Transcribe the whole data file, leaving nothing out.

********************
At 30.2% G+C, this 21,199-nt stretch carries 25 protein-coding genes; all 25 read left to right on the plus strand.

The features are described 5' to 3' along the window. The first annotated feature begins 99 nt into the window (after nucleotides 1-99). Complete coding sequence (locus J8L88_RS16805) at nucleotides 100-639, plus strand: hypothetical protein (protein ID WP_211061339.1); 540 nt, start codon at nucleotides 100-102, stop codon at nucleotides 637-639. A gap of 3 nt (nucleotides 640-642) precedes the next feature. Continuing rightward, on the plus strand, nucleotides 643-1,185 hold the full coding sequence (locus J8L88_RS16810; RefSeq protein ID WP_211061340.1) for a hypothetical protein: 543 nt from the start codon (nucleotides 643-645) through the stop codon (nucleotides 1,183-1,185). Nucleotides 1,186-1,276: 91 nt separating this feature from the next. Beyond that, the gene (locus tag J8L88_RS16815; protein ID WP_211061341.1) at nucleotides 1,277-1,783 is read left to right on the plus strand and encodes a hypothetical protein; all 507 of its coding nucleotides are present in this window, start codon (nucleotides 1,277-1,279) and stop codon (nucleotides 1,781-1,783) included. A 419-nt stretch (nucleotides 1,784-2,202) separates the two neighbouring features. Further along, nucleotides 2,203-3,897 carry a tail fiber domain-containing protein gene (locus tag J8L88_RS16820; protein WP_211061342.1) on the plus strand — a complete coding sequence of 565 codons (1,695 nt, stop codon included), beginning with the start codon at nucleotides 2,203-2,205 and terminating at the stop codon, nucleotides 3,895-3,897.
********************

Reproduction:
At 30.2% G+C, this 21,199-nt stretch carries 25 protein-coding genes; all 25 read left to right on the plus strand.

The features are described 5' to 3' along the window. The first annotated feature begins 99 nt into the window (after nucleotides 1-99). Complete coding sequence (locus J8L88_RS16805) at nucleotides 100-639, plus strand: hypothetical protein (protein ID WP_211061339.1); 540 nt, start codon at nucleotides 100-102, stop codon at nucleotides 637-639. A gap of 3 nt (nucleotides 640-642) precedes the next feature. Continuing rightward, on the plus strand, nucleotides 643-1,185 hold the full coding sequence (locus J8L88_RS16810; RefSeq protein ID WP_211061340.1) for a hypothetical protein: 543 nt from the start codon (nucleotides 643-645) through the stop codon (nucleotides 1,183-1,185). Nucleotides 1,186-1,276: 91 nt separating this feature from the next. Beyond that, the gene (locus tag J8L88_RS16815; protein ID WP_211061341.1) at nucleotides 1,277-1,783 is read left to right on the plus strand and encodes a hypothetical protein; all 507 of its coding nucleotides are present in this window, start codon (nucleotides 1,277-1,279) and stop codon (nucleotides 1,781-1,783) included. A 419-nt stretch (nucleotides 1,784-2,202) separates the two neighbouring features. Further along, nucleotides 2,203-3,897 carry a tail fiber domain-containing protein gene (locus tag J8L88_RS16820; protein WP_211061342.1) on the plus strand — a complete coding sequence of 565 codons (1,695 nt, stop codon included), beginning with the start codon at nucleotides 2,203-2,205 and terminating at the stop codon, nucleotides 3,895-3,897.